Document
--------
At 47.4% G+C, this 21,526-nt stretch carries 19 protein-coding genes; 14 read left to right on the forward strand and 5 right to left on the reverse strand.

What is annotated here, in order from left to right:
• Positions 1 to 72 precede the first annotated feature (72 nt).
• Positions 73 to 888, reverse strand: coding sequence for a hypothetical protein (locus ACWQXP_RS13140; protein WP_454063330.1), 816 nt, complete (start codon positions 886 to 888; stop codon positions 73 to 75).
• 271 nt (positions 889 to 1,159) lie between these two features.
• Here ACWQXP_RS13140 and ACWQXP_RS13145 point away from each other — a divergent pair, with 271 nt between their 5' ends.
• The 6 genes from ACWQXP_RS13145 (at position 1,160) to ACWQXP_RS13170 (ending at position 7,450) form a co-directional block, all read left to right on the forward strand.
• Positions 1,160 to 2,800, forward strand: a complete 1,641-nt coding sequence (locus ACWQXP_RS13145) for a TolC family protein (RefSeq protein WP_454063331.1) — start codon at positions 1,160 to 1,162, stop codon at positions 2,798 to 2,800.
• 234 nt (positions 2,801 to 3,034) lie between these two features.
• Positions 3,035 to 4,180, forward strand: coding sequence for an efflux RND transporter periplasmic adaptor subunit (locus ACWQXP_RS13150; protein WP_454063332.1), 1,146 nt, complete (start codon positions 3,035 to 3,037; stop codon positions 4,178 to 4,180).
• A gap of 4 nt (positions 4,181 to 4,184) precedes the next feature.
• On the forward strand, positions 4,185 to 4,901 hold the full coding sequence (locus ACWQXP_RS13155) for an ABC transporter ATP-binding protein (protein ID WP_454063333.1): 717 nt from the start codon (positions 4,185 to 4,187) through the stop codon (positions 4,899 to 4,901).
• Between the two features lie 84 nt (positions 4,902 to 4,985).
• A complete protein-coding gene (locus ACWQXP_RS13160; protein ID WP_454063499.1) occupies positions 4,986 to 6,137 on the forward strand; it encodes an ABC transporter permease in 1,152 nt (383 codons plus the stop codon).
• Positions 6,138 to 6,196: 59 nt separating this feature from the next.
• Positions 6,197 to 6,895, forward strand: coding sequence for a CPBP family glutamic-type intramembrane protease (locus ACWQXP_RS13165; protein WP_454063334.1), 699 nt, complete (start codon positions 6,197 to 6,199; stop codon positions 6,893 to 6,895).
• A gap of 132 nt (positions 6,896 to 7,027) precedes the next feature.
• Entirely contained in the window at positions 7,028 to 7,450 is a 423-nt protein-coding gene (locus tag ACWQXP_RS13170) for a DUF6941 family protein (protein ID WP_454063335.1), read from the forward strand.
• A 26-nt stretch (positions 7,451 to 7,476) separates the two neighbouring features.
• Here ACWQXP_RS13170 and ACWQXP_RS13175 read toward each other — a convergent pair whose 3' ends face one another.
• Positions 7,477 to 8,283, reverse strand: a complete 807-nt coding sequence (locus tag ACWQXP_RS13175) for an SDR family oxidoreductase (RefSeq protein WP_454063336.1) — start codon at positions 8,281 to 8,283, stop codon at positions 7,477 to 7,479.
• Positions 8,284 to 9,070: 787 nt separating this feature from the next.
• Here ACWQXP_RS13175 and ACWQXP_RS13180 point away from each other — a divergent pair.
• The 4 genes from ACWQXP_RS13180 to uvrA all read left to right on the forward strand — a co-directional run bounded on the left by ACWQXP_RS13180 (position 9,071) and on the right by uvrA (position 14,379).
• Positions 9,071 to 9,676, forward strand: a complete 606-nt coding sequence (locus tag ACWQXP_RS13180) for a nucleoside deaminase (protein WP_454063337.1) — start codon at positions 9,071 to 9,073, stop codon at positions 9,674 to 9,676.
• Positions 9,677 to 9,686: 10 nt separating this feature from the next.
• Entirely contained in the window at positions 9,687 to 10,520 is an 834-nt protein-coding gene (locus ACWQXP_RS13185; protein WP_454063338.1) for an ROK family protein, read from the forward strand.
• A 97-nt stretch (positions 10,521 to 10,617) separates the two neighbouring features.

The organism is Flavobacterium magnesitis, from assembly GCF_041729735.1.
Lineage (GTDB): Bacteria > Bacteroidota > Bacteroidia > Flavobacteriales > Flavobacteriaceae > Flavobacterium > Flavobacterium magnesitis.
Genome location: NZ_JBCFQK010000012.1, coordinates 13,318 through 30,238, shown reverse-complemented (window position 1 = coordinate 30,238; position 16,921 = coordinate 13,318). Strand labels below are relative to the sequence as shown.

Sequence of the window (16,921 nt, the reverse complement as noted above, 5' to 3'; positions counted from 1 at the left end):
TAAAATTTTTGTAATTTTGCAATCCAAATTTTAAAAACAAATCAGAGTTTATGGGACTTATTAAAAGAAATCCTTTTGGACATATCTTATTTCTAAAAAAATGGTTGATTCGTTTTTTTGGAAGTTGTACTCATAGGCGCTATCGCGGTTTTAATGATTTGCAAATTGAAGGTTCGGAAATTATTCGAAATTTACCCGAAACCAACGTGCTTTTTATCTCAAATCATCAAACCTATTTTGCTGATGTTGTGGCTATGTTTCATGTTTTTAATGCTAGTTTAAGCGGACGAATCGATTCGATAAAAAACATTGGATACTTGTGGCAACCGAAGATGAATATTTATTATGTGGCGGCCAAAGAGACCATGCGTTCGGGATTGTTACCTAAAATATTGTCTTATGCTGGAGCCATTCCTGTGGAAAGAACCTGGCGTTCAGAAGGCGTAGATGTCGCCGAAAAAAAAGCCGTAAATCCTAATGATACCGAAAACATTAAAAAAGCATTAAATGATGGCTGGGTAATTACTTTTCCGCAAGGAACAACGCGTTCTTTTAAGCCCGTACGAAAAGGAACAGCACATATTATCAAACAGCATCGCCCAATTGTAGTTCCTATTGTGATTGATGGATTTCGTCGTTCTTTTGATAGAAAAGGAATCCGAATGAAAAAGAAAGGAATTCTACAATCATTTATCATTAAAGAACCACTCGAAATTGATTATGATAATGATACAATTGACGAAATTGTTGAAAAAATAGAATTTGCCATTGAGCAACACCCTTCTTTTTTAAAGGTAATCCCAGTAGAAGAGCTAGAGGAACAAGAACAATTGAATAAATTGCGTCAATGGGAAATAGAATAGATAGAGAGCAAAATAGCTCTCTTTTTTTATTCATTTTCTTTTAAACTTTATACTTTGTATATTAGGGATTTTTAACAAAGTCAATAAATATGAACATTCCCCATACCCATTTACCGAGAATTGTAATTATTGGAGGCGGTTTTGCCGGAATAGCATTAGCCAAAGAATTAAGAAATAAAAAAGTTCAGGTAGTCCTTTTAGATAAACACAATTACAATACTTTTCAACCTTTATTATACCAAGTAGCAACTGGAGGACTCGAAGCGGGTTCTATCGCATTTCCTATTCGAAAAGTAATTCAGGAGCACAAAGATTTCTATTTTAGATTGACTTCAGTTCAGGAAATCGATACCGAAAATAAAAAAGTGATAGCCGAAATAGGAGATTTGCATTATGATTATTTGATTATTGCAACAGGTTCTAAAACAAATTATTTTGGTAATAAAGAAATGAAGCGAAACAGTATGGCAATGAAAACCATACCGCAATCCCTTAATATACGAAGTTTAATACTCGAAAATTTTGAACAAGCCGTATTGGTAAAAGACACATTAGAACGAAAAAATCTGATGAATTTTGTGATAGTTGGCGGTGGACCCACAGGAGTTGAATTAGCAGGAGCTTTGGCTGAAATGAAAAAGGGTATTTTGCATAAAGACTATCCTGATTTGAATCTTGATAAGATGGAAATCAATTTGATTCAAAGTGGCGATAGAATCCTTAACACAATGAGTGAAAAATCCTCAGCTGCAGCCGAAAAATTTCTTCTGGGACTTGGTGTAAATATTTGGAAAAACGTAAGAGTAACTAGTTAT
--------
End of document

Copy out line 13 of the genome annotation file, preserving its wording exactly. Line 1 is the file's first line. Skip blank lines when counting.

• Between the two features lie 84 nt (positions 4,902 to 4,985).